Workplace discussions about alcohol were already influenced by societal stigmas and stereotypes, but the pandemic has put the subject front and center for many employers, the co-founders of U.K.-based nonprofit Bee Sober told attendees at the Society for Human Resource Management's 2021 annual conference.
Alexandria Hannah Walker and Lisa Joanne Elsworth shared their own experiences as casual drinkers. Years ago, neither felt their drinking was a problem, Walker said, though they found themselves constantly comparing their habits to that of their peers.
"We didn't drink in the morning, we didn't drink in the week, we had jobs that we upheld," she said. "Insofar as anyone would have known [...] we didn't have a drinking problem. We were just normal drinkers for years, never considered by ourselves or anyone else to be either alcoholic or even dependent."
Walker said she drank to cope with her life, including the stresses of her job. For Elsworth, drinking was a way to "switch off" from both work and parenting. What had become an occasional night out with friends became a weekly Friday night ritual.
Both soon had conversations with co-workers about alcohol and the feeling "of needing a drink" to cope, Elsworth continued. That led to a mutual realization: their workplaces did not provide a comfortable place to discuss alcohol and its role in their lives.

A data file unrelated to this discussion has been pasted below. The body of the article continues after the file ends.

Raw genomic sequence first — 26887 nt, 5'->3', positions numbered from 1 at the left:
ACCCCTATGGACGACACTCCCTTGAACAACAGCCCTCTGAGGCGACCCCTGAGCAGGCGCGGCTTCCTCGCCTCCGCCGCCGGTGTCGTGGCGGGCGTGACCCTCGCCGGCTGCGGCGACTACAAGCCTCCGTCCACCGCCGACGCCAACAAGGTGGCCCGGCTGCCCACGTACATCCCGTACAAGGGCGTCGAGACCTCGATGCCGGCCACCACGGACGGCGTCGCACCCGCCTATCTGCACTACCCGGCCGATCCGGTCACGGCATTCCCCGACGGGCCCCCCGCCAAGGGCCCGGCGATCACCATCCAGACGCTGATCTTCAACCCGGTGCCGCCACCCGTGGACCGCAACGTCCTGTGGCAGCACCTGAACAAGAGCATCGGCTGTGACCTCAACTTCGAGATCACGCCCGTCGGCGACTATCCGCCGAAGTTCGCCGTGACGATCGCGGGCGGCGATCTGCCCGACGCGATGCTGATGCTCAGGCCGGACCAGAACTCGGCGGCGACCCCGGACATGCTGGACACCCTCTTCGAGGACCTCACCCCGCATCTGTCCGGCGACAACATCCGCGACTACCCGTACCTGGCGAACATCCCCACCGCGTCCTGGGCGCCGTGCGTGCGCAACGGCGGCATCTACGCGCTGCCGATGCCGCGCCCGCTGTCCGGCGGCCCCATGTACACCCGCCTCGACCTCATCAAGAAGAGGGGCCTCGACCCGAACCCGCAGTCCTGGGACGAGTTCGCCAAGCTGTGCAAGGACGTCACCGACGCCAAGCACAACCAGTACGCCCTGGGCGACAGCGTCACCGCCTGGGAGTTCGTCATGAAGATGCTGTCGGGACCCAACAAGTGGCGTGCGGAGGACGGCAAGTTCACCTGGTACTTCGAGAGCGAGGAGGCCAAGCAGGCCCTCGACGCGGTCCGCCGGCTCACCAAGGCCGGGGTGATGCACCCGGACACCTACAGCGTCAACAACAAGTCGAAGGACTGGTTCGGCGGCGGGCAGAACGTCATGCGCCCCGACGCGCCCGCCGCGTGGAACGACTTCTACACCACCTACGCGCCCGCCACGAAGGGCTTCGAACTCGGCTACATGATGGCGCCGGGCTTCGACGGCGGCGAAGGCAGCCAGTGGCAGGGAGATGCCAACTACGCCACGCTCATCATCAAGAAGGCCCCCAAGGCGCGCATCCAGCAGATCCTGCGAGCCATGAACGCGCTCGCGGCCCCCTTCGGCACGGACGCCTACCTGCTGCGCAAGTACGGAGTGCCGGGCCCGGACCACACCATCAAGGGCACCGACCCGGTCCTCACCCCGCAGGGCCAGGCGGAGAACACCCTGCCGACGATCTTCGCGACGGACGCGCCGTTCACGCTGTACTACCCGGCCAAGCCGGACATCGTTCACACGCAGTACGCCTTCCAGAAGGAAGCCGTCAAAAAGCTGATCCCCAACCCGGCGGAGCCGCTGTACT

"Even if we did realize that our drinking was becoming a bit of an issue for us, which neither of us did at the time, there would have been no way to drop that into a conversation," Elsworth said. "At work we never wanted to be seen as an alcoholic or someone with a drinking problem in what appeared to be a workplace full of normal drinkers."
That understanding is key, Walker said, because alcohol can become a workplace issue. Even for casual drinkers, a hangover may lead to absenteeism, presenteeism, underperformance, mood swings and a variety of other outcomes. Moreover, the need for co-workers to cover for impacted team members may create additional tensions.
"People who don't drink alcohol are really worried about telling others for fear of being labeled or judged," Walker said. "This also means that when conversations about alcohol arise in the staff room and could be potentially triggering for a staff member, they won't have the confidence to speak up and say, 'can we talk about something else?' Because they just don't want to be labeled or stereotyped as an alcoholic."
Not such a stress reliever after all
Workplace stigma isn't the only reason employers may need to pay attention to alcohol and other drug use in the near future.
One study published in December 2020 by the National Institutes of Health found that 60% of U.S. adult respondents reported increased alcohol use compared to what they consumed prior to the pandemic, and about 46% of this contingent cited increased stress as a reason for that increase.
Employees may feel that a drink can help them wind down from daily stressors, but alcohol can actually increase baseline levels of cortisol, according to Walker. While alcohol use may provide some short-term relief from anxiety, it can also lead to increased anxiety levels in the long term.